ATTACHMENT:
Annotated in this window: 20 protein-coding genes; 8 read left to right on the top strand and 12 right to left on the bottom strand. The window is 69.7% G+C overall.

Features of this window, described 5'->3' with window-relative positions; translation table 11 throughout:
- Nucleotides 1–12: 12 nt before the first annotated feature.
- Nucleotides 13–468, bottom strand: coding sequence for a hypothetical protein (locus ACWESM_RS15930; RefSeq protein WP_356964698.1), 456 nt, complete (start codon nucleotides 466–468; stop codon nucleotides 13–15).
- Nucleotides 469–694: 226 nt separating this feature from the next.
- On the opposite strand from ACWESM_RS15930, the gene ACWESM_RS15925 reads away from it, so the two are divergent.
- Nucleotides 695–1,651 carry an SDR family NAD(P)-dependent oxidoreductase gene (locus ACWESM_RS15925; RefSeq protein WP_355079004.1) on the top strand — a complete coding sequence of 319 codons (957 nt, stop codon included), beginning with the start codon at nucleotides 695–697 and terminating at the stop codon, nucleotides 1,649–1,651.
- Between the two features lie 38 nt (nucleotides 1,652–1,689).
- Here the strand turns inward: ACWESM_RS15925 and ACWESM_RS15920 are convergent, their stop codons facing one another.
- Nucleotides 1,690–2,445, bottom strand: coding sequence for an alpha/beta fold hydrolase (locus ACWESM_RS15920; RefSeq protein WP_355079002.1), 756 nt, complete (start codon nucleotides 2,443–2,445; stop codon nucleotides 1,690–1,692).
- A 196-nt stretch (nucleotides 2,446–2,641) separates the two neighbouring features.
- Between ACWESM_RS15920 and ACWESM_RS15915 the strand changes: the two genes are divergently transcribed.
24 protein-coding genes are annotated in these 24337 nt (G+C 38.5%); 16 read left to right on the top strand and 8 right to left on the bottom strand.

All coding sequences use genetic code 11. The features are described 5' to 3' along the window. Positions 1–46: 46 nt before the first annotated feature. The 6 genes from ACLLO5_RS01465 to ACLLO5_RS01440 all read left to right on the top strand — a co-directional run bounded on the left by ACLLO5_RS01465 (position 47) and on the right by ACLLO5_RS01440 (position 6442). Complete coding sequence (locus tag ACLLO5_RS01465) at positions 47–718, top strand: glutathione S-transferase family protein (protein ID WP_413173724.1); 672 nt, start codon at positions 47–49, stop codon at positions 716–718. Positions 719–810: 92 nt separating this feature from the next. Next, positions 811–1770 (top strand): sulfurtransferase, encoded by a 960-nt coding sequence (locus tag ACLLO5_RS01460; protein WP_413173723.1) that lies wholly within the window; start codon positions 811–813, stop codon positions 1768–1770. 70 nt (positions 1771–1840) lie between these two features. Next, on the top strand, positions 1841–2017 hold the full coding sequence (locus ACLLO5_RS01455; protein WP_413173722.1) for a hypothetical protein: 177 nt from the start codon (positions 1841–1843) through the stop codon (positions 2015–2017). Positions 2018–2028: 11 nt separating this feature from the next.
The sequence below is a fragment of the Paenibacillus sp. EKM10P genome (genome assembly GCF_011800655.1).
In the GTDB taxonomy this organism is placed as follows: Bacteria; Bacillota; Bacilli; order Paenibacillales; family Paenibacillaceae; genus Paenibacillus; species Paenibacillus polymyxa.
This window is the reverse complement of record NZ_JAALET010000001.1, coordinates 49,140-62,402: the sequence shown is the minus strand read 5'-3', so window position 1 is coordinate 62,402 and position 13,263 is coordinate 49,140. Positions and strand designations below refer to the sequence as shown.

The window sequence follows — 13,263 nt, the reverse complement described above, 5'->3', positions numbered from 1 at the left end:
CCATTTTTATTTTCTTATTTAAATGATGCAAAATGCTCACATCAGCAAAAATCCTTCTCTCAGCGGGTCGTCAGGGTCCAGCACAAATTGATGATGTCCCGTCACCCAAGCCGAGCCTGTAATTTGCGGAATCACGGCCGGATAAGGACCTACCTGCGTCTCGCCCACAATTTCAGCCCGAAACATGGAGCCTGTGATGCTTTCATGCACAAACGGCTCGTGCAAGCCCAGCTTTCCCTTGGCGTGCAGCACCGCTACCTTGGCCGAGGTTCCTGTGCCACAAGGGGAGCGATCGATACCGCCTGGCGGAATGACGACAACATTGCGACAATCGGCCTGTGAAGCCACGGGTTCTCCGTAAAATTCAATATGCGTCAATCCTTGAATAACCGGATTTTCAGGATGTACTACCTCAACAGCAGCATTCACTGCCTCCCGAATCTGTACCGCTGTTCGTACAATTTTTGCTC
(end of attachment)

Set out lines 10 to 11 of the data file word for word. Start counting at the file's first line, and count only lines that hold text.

- Nucleotides 1,690–2,445, bottom strand: coding sequence for an alpha/beta fold hydrolase (locus ACWESM_RS15920; RefSeq protein WP_355079002.1), 756 nt, complete (start codon nucleotides 2,443–2,445; stop codon nucleotides 1,690–1,692).
- A 196-nt stretch (nucleotides 2,446–2,641) separates the two neighbouring features.